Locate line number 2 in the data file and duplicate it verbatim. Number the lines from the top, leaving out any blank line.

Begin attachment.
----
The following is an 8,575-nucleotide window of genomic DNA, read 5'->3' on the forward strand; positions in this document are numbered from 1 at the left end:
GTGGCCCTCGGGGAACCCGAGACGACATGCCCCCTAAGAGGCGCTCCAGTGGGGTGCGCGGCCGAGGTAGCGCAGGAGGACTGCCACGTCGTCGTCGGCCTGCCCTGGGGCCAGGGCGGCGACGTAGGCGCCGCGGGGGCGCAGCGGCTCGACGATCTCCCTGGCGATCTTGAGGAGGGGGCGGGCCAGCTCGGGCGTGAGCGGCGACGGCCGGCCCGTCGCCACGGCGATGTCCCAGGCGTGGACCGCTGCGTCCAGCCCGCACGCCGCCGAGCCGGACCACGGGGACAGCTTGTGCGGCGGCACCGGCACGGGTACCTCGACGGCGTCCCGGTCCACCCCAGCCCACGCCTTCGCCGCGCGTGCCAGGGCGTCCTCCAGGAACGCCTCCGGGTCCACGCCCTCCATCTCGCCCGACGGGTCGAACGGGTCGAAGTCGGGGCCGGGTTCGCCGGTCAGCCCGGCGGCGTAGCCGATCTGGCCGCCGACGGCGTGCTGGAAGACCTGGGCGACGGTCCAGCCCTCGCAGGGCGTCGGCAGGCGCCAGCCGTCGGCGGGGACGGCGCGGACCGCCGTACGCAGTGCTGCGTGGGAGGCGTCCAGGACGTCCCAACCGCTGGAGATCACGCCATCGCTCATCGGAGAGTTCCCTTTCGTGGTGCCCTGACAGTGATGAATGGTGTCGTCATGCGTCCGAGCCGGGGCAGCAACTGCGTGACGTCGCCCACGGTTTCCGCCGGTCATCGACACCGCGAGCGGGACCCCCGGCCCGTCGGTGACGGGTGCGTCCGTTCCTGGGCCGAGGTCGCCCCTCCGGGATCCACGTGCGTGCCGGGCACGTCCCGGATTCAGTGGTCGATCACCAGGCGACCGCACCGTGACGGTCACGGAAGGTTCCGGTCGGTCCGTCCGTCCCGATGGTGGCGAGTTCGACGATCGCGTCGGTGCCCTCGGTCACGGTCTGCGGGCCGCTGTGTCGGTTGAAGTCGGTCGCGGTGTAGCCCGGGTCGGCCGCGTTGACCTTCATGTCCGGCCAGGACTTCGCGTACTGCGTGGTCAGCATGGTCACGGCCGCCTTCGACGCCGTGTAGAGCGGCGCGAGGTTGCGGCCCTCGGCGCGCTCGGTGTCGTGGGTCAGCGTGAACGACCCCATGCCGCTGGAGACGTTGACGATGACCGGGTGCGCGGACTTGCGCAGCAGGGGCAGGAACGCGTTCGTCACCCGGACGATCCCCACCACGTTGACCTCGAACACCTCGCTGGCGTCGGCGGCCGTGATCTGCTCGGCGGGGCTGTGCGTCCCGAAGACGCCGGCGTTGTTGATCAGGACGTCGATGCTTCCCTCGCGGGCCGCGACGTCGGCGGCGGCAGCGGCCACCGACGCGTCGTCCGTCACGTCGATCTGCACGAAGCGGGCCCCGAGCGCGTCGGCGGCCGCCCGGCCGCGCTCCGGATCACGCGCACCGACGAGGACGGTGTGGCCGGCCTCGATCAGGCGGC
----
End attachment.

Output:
GTGGCCCTCGGGGAACCCGAGACGACATGCCCCCTAAGAGGCGCTCCAGTGGGGTGCGCGGCCGAGGTAGCGCAGGAGGACTGCCACGTCGTCGTCGGCCTGCCCTGGGGCCAGGGCGGCGACGTAGGCGCCGCGGGGGCGCAGCGGCTCGACGATCTCCCTGGCGATCTTGAGGAGGGGGCGGGCCAGCTCGGGCGTGAGCGGCGACGGCCGGCCCGTCGCCACGGCGATGTCCCAGGCGTGGACCGCTGCGTCCAGCCCGCACGCCGCCGAGCCGGACCACGGGGACAGCTTGTGCGGCGGCACCGGCACGGGTACCTCGACGGCGTCCCGGTCCACCCCAGCCCACGCCTTCGCCGCGCGTGCCAGGGCGTCCTCCAGGAACGCCTCCGGGTCCACGCCCTCCATCTCGCCCGACGGGTCGAACGGGTCGAAGTCGGGGCCGGGTTCGCCGGTCAGCCCGGCGGCGTAGCCGATCTGGCCGCCGACGGCGTGCTGGAAGACCTGGGCGACGGTCCAGCCCTCGCAGGGCGTCGGCAGGCGCCAGCCGTCGGCGGGGACGGCGCGGACCGCCGTACGCAGTGCTGCGTGGGAGGCGTCCAGGACGTCCCAACCGCTGGAGATCACGCCATCGCTCATCGGAGAGTTCCCTTTCGTGGTGCCCTGACAGTGATGAATGGTGTCGTCATGCGTCCGAGCCGGGGCAGCAACTGCGTGACGTCGCCCACGGTTTCCGCCGGTCATCGACACCGCGAGCGGGACCCCCGGCCCGTCGGTGACGGGTGCGTCCGTTCCTGGGCCGAGGTCGCCCCTCCGGGATCCACGTGCGTGCCGGGCACGTCCCGGATTCAGTGGTCGATCACCAGGCGACCGCACCGTGACGGTCACGGAAGGTTCCGGTCGGTCCGTCCGTCCCGATGGTGGCGAGTTCGACGATCGCGTCGGTGCCCTCGGTCACGGTCTGCGGGCCGCTGTGTCGGTTGAAGTCGGTCGCGGTGTAGCCCGGGTCGGCCGCGTTGACCTTCATGTCCGGCCAGGACTTCGCGTACTGCGTGGTCAGCATGGTCACGGCCGCCTTCGACGCCGTGTAGAGCGGCGCGAGGTTGCGGCCCTCGGCGCGCTCGGTGTCGTGGGTCAGCGTGAACGACCCCATGCCGCTGGAGACGTTGACGATGACCGGGTGCGCGGACTTGCGCAGCAGGGGCAGGAACGCGTTCGTCACCCGGACGATCCCCACCACGTTGACCTCGAACACCTCGCTGGCGTCGGCGGCCGTGATCTGCTCGGCGGGGCTGTGCGTCCCGAAGACGCCGGCGTTGTTGATCAGGACGTCGATGCTTCCCTCGCGGGCCGCGACGTCGGCGGCGGCAGCGGCCACCGACGCGTCGTCCGTCACGTCGATCTGCACGAAGCGGGCCCCGAGCGCGTCGGCGGCCGCCCGGCCGCGCTCCGGATCACGCGCACCGACGAGGACGGTGTGGCCGGCCTCGATCAGGCGGC